Because, see, once you get him into a third world rainforest, his true badasshood emerges.  Turns out he was kinda faking being a doofus.  In real life he’s just a viciously opportunistic scumbag.  Who might be working with her kidnappers.

By the way, we’ve already met cast members who look like Charles Rocket, and Maxine’s fellow waitresses did run toward resembling Carey Lowell.  Once Pyun figures out the look he wants, he sticks to it, by gum.  But it’s not as bad as in the other film.

Fun fact about the country of San Lucas: their predominant military vehicle is the VW Thing.  Also, it seems that the whole country is patrolled by about nine guys, who instantly recognize Maxine by sight whenever they see her.

So anyway, there’s some complicated double crossery, and we can’t tell what side the rascally Reno is on, and in the end... Maxine comes out ahead by virtue of a plot manoeuvre so forced and implausible that it kills off any goodwill the film had managed to build up.  Then the ending trails off for several unnecessary minutes (despite the whole story being only 80 minutes long), during which that reconciled relationship we’d been dreading between Maxine and Reno appears out of nowhere, based on nothing.  They don’t go so far as to spell out that it’s love, at least.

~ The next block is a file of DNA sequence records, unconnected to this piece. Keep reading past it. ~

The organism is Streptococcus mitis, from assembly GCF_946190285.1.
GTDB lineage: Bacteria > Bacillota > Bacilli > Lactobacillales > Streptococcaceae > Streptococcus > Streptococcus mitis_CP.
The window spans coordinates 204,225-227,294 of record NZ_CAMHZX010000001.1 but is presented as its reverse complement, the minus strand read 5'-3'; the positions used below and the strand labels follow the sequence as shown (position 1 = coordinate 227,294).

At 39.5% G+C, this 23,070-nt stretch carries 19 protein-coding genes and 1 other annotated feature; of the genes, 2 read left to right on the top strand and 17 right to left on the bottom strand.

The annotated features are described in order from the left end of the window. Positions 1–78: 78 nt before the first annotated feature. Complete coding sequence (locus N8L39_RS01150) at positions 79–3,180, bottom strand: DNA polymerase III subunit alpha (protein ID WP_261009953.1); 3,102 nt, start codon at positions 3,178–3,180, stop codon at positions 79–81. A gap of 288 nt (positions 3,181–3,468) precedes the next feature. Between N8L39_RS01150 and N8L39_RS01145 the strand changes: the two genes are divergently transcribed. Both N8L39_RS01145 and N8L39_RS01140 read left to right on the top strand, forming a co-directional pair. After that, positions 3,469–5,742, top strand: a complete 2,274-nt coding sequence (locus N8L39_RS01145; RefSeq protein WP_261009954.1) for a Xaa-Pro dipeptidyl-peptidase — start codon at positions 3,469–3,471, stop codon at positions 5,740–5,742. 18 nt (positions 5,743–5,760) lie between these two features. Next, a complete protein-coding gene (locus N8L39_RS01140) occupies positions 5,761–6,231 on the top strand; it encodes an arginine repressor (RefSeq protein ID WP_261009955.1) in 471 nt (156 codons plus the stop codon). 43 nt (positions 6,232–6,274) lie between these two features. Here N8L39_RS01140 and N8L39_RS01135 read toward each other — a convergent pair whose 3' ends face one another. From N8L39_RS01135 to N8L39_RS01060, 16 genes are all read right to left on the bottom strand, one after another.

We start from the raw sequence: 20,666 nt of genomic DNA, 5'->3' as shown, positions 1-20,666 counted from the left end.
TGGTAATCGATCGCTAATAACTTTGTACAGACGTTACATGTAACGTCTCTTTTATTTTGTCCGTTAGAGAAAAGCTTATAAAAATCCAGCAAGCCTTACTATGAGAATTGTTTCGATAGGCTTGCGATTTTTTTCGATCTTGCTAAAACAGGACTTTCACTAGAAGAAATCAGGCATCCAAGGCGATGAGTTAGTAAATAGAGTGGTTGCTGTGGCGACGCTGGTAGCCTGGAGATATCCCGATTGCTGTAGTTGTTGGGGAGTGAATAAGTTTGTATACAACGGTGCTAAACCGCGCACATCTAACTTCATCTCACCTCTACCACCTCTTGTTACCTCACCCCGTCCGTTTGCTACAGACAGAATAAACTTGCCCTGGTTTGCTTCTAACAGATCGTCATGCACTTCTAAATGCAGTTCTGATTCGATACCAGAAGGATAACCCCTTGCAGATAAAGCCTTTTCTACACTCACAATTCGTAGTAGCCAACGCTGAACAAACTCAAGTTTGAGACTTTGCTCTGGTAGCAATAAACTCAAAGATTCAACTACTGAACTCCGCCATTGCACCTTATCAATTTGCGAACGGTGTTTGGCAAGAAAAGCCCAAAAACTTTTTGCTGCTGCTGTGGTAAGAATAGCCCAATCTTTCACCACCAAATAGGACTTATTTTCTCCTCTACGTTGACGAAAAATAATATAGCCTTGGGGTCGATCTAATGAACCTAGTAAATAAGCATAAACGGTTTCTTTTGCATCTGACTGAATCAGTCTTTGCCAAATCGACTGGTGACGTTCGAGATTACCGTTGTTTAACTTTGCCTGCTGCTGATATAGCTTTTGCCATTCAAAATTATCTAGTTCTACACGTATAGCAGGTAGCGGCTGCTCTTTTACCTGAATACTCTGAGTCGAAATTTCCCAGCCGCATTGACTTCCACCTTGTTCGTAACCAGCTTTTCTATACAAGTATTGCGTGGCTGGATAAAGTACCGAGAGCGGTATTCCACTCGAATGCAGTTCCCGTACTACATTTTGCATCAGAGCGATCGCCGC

This is better made than Dangerously Close — Pyun has improved as a filmmaker by one notch.  Things are somewhat less murky and jerky.  It’s still a lousy movie.


...So how is Carey Lowell?  A couple of months ago I was rather smitten after seeing her as a Bond Girl opposite Timothy Dalton.  Shows you what access to the high tech cosmetistry on the Hollywood glamor assembly line is able to accomplish: in these two movies, I bet nobody would ever mistake her for Bond Girl material.  In Dangerously Close they try to play her as hubbalicious and it falls totally flat; in Down Twisted she makes a solidly ordinary unglamorous Everywoman.  In both cases, her acting is sound — certainly no one else in these crap films outdoes her.  In the case of Down Twisted, she’s definitely the film’s best positive asset.

(google google)  Oh dear God, she’s married to Richard Gere!  I wish I could un-know that.